LONDON (Reuters) – Bankers in charge of ensuring that the tarnished Libor interest rate benchmark is ditched by an end-December deadline should lose their bonuses if they fail to make progress, the Bank of England said on Friday.
Libor is being scrapped after banks in Britain and elsewhere were fined billions of dollars for trying to rig what was once dubbed the world’s most important number.
Contracts from mortgages to business loans worth $260 trillion globally are still priced off the Libor interest rate, which is being replaced in Britain by a new one known as Sonia.
Each bank has to nominate a senior manager to oversee the phasing out of Libor, or London Interbank Offered Rate, by the end of the year in an orderly way.
“As a key regulatory priority, we expect that this transition forms part of the performance criteria for determining their variable remuneration,” BoE and Financial Conduct Authority officials said in a joint letter to CEOs of Britain’s banks and other financial firms.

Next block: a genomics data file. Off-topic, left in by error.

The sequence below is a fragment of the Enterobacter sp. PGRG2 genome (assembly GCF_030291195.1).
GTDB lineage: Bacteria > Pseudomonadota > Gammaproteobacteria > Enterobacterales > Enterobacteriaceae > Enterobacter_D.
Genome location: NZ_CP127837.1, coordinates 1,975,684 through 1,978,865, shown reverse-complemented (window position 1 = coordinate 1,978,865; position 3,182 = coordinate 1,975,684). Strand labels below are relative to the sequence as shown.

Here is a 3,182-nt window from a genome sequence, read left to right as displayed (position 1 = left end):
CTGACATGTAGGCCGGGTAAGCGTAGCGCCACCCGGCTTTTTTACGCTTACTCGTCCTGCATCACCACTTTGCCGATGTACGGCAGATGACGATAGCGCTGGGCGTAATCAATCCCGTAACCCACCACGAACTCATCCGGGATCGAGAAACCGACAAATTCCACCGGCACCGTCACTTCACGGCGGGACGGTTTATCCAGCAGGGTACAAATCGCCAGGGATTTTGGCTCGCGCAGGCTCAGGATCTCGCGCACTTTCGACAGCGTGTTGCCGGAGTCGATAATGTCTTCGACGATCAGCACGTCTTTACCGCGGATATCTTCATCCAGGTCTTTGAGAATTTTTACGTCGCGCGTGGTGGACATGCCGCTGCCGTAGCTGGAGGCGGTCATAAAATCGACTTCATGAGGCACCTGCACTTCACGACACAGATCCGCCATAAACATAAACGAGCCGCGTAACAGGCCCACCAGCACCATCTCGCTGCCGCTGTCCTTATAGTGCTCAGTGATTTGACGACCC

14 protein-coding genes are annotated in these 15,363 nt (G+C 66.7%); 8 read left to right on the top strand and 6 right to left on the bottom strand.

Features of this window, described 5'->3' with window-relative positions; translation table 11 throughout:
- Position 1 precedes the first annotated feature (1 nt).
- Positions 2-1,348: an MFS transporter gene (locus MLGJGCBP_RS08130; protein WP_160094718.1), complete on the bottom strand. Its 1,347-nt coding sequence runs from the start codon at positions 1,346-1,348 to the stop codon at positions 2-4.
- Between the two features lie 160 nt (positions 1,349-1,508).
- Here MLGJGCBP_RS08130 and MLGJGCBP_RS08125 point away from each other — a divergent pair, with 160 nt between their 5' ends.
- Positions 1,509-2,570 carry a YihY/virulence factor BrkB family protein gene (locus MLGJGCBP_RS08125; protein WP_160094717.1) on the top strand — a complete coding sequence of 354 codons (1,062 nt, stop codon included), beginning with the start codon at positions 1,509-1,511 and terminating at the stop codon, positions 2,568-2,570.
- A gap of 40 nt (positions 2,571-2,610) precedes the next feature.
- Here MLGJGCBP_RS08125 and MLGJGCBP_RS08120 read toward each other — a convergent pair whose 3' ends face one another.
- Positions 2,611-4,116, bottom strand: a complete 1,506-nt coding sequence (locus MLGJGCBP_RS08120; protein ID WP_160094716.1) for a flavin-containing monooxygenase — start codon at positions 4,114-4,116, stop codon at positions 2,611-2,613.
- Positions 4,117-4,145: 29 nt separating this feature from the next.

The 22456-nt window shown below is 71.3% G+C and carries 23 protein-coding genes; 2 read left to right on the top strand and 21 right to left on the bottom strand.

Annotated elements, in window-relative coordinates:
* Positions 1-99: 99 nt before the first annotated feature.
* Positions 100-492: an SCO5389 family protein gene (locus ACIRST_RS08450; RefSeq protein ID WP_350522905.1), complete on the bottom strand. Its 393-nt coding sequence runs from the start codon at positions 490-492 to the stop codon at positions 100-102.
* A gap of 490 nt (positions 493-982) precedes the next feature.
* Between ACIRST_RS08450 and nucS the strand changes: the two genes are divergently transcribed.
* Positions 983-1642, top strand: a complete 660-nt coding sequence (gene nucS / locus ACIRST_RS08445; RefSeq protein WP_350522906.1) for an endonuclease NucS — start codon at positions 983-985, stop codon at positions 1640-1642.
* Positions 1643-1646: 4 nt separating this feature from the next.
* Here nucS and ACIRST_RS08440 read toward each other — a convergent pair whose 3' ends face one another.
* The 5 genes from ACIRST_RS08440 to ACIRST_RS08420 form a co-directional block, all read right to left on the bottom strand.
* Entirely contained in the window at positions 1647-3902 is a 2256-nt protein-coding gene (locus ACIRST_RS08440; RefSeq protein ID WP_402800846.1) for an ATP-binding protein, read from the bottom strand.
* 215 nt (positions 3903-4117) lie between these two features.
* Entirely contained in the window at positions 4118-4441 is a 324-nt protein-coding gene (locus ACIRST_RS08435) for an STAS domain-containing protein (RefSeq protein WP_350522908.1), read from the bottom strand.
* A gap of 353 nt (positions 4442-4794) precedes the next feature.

The letter urged the finance industry to accelerate some of the work on ending the use of Libor, and said regulators would use their meetings with firms to assess progress on replacing it with the BoE’s overnight Sonia rate.
“As previously indicated, we are keeping a range of supervisory tools under review for use where we see either insufficient progress, or incidents of poor risk management or governance of transition,” the letter said.
From next Thursday, any new sterling denominated loans, bonds, securitisation or derivatives still using Libor that mature beyond Dec. 31 would be examples of poor risk management and governance, the letter said.
“We expect firms to intensify efforts to execute plans to transition the stock of legacy Libor-linked contracts ahead of confirmed cessation dates of panel bank Libor, wherever it is feasible to do so,” it added.
(Reporting by Huw Jones, editing by Andy Bruce and Jane Merriman)